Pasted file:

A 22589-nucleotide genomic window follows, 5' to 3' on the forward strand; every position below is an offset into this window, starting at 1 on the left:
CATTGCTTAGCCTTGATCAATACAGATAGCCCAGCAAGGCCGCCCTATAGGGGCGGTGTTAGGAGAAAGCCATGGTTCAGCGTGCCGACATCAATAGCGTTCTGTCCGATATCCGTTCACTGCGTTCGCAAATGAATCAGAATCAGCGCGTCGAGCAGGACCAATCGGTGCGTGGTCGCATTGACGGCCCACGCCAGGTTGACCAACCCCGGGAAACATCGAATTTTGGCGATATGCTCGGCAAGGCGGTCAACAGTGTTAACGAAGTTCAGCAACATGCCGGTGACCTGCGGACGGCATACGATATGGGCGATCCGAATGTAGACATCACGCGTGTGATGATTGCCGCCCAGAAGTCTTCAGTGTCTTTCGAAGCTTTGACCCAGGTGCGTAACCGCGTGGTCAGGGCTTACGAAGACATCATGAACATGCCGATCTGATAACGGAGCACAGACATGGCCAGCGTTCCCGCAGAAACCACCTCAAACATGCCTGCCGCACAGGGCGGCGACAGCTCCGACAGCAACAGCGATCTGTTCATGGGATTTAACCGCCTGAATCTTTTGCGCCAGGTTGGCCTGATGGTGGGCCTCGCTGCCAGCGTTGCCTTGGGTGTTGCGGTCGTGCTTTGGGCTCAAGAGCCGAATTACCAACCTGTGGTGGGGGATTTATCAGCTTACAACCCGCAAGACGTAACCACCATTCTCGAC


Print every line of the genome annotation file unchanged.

A 22589-nucleotide genomic window follows, 5' to 3' on the forward strand; every position below is an offset into this window, starting at 1 on the left:
CATTGCTTAGCCTTGATCAATACAGATAGCCCAGCAAGGCCGCCCTATAGGGGCGGTGTTAGGAGAAAGCCATGGTTCAGCGTGCCGACATCAATAGCGTTCTGTCCGATATCCGTTCACTGCGTTCGCAAATGAATCAGAATCAGCGCGTCGAGCAGGACCAATCGGTGCGTGGTCGCATTGACGGCCCACGCCAGGTTGACCAACCCCGGGAAACATCGAATTTTGGCGATATGCTCGGCAAGGCGGTCAACAGTGTTAACGAAGTTCAGCAACATGCCGGTGACCTGCGGACGGCATACGATATGGGCGATCCGAATGTAGACATCACGCGTGTGATGATTGCCGCCCAGAAGTCTTCAGTGTCTTTCGAAGCTTTGACCCAGGTGCGTAACCGCGTGGTCAGGGCTTACGAAGACATCATGAACATGCCGATCTGATAACGGAGCACAGACATGGCCAGCGTTCCCGCAGAAACCACCTCAAACATGCCTGCCGCACAGGGCGGCGACAGCTCCGACAGCAACAGCGATCTGTTCATGGGATTTAACCGCCTGAATCTTTTGCGCCAGGTTGGCCTGATGGTGGGCCTCGCTGCCAGCGTTGCCTTGGGTGTTGCGGTCGTGCTTTGGGCTCAAGAGCCGAATTACCAACCTGTGGTGGGGGATTTATCAGCTTACAACCCGCAAGACGTAACCACCATTCTCGAC